Big Data and Energy: A Combination for Success
Big data and energy are not opposing terms. The current situation is driving companies, energy or otherwise, to look for ways to improve service. And big data technology is revolutionizing the sector and offering better options to both sides. In other words, big data helps to save energy – here’s why it’s in your company’s interest!
Big Data and Energy Consumption: Energy Efficiency
According to a study by Indian market researcher Mordor Intelligence, the big data analytics market in the energy sector is forecast to have a compound annual growth rate of 13.15% over the period 2022-2027. Mordor Intelligence notes that after the COVID-19 pandemic the market is growing due to increased investment in alternative energy sources and increased awareness about the benefits of metering.
How Big Data Helps Save Energy
Thus, big data optimizes energy consumption in companies. Companies collect data thanks to smart meters that gather consumption from energy sources. The analysis of this data enables energy optimization and how, for example, to save electricity during the hours when there are more employees or customers in the offices. Analyzing them can also be used to review automated energy supply systems and detect possible failures or ways to improve the facilities. This improves the power supply and also the safety of the system.
At the same time, electric utilities can use big data to anticipate peaks in energy use and reinforce themselves in order to avoid service outages. Also, to prepare for a present and future of fossil fuel reduction and the growth of sources such as solar or wind. As Mordor Intelligence explains, it is precisely the depletion of these fossil fuel sources and new trends to improve efficiency and reliability in energy transmission that are other factors for the growing interest in big data analysis in the sector.
Big data also helps to plan a strategy. When thinking about new business opportunities, expansions, the creation of new factories, etc., big data analysis is used to design energy efficiency plans so that new projects have a more rigorous budget.
When applying big data to achieve energy efficiency, it is necessary to ask where the company consumes energy and why. The individual consumption of each department, machine, process… can be analyzed and compared with others to see which needs more energy or if less could be used (and, in that case, why it is not already doing so). At the same time, the consumption habits of employees can also be analyzed. All this information translates into energy reduction plans and awareness campaigns.
Big Data and Renewable Energy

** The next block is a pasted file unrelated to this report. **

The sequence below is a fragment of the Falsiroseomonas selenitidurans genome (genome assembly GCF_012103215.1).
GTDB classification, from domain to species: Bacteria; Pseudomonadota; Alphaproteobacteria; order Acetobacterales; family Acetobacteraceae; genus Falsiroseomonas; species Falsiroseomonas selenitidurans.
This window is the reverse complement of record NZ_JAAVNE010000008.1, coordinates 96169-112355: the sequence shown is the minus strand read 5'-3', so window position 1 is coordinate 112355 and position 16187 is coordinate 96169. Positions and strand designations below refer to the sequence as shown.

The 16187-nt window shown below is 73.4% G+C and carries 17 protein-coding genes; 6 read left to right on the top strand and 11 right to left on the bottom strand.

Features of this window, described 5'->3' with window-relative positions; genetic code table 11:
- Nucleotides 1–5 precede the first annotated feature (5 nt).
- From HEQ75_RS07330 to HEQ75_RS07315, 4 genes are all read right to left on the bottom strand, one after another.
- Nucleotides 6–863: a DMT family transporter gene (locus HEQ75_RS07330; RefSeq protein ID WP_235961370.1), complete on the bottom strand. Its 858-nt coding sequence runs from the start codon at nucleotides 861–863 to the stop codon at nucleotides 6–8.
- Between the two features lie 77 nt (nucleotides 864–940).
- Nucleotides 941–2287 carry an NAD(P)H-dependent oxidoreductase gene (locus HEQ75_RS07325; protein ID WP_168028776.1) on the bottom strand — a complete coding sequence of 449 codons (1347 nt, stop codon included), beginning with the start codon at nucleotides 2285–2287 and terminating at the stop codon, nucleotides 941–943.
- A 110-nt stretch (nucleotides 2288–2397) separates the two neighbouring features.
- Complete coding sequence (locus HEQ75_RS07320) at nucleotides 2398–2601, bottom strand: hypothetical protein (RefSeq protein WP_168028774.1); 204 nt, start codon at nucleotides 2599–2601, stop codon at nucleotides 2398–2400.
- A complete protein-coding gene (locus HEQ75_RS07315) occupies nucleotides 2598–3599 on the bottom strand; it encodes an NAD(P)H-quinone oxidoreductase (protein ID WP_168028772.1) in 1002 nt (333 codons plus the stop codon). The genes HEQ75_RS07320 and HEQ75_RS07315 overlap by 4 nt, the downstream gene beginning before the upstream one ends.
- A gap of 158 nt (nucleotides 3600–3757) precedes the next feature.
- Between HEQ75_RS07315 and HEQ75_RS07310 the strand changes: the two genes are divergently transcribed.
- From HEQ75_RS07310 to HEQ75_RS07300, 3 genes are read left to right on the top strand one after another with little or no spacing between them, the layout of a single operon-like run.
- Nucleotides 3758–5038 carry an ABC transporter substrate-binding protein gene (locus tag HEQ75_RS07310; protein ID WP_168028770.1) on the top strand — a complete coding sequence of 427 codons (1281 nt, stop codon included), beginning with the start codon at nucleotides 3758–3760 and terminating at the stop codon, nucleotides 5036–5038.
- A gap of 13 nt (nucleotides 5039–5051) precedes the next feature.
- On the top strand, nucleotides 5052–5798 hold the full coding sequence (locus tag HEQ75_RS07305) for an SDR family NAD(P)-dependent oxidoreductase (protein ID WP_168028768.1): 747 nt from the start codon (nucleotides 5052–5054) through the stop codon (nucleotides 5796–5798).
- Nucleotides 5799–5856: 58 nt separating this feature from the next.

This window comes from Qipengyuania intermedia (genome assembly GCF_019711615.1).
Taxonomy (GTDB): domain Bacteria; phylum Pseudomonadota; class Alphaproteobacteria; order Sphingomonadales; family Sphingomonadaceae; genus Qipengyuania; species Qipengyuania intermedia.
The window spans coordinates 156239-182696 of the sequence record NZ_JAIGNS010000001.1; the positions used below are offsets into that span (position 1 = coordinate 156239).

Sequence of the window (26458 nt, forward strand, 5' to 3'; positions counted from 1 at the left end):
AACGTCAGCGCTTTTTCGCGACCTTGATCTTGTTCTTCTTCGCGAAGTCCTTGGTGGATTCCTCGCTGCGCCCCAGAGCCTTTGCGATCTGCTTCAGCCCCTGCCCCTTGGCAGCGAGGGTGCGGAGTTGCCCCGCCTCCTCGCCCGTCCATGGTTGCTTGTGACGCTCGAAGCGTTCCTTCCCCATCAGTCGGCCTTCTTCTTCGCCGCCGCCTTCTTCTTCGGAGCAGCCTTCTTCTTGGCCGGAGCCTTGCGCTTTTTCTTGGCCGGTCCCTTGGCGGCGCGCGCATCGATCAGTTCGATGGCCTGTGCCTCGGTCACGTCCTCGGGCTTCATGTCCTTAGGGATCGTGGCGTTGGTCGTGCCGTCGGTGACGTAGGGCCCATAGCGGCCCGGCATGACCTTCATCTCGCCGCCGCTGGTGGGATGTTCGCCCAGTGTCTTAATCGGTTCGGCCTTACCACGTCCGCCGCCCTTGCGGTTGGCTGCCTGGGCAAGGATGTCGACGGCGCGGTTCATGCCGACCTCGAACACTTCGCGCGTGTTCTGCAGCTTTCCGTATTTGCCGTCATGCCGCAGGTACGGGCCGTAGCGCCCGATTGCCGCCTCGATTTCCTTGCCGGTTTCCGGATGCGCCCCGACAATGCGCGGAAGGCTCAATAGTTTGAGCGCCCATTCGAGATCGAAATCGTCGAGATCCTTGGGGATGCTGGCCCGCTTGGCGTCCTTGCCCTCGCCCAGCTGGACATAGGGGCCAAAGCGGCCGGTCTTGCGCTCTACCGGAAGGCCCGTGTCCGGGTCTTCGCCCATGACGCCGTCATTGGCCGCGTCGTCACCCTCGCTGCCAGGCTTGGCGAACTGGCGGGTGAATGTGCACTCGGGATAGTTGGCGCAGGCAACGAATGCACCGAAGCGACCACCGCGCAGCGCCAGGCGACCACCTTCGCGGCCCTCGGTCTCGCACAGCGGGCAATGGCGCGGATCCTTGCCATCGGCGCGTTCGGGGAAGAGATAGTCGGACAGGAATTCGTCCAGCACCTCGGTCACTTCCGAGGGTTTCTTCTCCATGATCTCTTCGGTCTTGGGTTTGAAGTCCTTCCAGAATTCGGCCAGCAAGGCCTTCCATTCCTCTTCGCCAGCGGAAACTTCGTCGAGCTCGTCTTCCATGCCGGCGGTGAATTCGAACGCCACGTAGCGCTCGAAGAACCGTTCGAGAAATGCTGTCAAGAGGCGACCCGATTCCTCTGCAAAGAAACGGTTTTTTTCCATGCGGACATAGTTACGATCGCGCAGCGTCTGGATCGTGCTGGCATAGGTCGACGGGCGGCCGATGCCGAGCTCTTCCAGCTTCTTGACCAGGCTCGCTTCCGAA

When dealing specifically with the relationship between big data and renewable energy, some very important data are weather data: hours of sunshine, wind speed, waves… All this influences the generation of energy and therefore to predict whether there will be more or less production and make decisions accordingly.
Having the weather forecast serves to predict the amount of renewable energy that can be produced. With this, it is known whether it is possible to meet market demand.
When using big data for renewable energy generation, other factors that cause production to vary must also be taken into account. For example, dust in suspension, which affects the performance of solar panels or wind turbines. All this accumulation of data (meteorological, energy production, etc.) will make renewable energy generation systems more and more precise.
Moreover, beyond meteorology, data collection in the renewable energy sector is used to monitor solar panels, wind turbines and other equipment to check how they are working and whether they need to be repaired.
Plain Concepts, Big Data and Energy
At Plain Concepts we have developed projects that have linked big data with very diverse energy sources.
For example, for Repsol we created a tool that generates 3D models in order to reproduce a potential oil field and check if it is worth to start prospecting. To reach the conclusion, the software uses geological or reservoir information: rock type, porosity, permeability… The interface, generated with Evergine, was more user-friendly and intuitive.
For a leading company in photovoltaic plants, we created a SCADA system to control the facilities, with which it was possible to review up to 42,000 variables, viewable through graphs. For another renewable energy company we performed an automatic migration of virtual servers to Azure. In database migrations we also worked with a large oil company, which needed to migrate 2000 servers on two continents to Azure. This solution reduced costs while improving flexibility, efficiency and performance.
If you are an energy company and want to know how to leverage the potential of data, or a company in another sector and want to improve your energy use through big data, write to us: we’ll work with you to make the most of valuable information.